Long-troubled Norwegian Air was finally flying on the Oslo Stock Exchange Thursday after it reported both strong earnings and a new “cooperation” with a large Chinese bank. Its share price had soared a stunning 25 percent by closing time in Oslo, after even higher gains earlier in the day.
“There was a lot of good news from Norwegian, so it’s not so strange that its shares skyrocketed,” airline analyst Hans Jørgen Elnæs at Winair told news bureau NTB. He noted that given all the trouble at Norwegian in recent years, the airline can be subject to major spikes on good news and steep dives on bad news.
Elnæs thinks the airline “is now on the right course” after reporting record results of NOK 2.2 billion in third-quarter pre-tax earnings, up from NOK 1.6 billion in the same quarter last year. The unexpectedly strong results were attributed to higher revenues, lower costs and more moderate growth, all of which are in line with the company’s new strategy after years of rapid expansion.
Now the priority is to move from growth to profitability. Acting chief executive Geir Karlsen, who recently took over for founder and retiring CEO Bjørn Kjos, thanked “everyone in Nowregian who has contributed to delivering considerable cost cuts so far this year.” Even as growth tapers off, the airline’s international presence continues to expand, with the US now taking over as the airline’s market with the highest revenues followed by Norway, Spain and Great Britain.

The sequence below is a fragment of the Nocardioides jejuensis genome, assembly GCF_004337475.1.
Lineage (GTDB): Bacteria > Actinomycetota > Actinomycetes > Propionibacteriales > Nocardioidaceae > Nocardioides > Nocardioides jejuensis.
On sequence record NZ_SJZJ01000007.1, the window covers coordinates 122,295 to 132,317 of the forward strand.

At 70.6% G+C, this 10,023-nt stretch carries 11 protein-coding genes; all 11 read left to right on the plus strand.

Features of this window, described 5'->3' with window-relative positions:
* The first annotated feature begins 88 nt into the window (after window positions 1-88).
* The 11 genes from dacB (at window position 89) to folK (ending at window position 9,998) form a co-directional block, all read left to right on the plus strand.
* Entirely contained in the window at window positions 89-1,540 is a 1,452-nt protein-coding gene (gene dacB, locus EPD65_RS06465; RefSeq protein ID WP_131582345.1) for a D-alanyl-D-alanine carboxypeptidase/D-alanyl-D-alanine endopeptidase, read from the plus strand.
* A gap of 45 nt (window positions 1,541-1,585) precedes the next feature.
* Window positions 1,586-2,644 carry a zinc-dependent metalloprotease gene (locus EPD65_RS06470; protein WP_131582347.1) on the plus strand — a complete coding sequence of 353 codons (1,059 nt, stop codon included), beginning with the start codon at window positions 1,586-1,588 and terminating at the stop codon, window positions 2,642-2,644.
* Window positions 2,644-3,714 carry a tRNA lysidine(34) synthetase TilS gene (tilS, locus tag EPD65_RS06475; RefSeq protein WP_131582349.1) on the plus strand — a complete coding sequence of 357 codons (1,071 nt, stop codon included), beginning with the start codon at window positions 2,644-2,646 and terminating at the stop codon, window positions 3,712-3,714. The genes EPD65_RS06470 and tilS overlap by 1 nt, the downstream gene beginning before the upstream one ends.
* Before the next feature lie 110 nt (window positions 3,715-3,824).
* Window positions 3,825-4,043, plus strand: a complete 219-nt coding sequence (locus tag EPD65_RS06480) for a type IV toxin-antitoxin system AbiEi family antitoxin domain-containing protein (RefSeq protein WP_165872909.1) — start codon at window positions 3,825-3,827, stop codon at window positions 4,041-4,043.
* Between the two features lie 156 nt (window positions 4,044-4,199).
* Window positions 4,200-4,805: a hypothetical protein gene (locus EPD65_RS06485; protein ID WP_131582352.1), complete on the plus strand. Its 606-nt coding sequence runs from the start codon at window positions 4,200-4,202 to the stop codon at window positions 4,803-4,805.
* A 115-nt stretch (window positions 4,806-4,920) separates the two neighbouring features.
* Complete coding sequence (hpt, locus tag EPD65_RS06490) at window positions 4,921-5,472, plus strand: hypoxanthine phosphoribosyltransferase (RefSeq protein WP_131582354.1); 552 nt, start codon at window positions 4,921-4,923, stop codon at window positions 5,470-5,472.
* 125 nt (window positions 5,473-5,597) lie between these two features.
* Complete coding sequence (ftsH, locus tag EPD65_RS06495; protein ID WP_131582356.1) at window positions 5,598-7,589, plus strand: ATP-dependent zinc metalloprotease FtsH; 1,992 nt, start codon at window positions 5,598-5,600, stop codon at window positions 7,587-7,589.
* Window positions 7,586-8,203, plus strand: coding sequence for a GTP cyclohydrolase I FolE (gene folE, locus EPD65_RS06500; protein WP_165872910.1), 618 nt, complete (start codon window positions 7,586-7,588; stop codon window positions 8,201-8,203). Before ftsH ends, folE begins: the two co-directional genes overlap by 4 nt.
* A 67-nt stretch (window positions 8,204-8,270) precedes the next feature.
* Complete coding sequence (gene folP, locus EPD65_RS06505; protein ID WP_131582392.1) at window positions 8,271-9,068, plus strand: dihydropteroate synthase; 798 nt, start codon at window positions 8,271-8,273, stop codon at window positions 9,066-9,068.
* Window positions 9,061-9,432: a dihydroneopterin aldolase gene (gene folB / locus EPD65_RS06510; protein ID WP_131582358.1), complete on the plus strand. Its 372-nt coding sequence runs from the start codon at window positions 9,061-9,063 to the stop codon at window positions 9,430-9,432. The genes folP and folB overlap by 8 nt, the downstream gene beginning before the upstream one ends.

There was more good news as well. After recently reporting a new alliance with JetBlue of the US, that can ease travel and connections for its intercontinental passengers, it could also report a new deal with China Construction Bank Corporation (CCB) (external link to the Oslo Stock Exchange) to finance, own and lease out new aircraft ordered by Norwegian.
“Today was Norwegian’s day on the Oslo bourse,” declared commentator Thor Christian Jensen of newspaper Dagens Næringsliv (DN). He claimed that the deal with CCB was most important, since it gives the airline “very welcome relief in its investment obligations.” The airline’s operating results were also the best in its history, with Jensen noting how Norwegian ended its results presentation with the words “our actions are working,” and claiming that more was yet to come.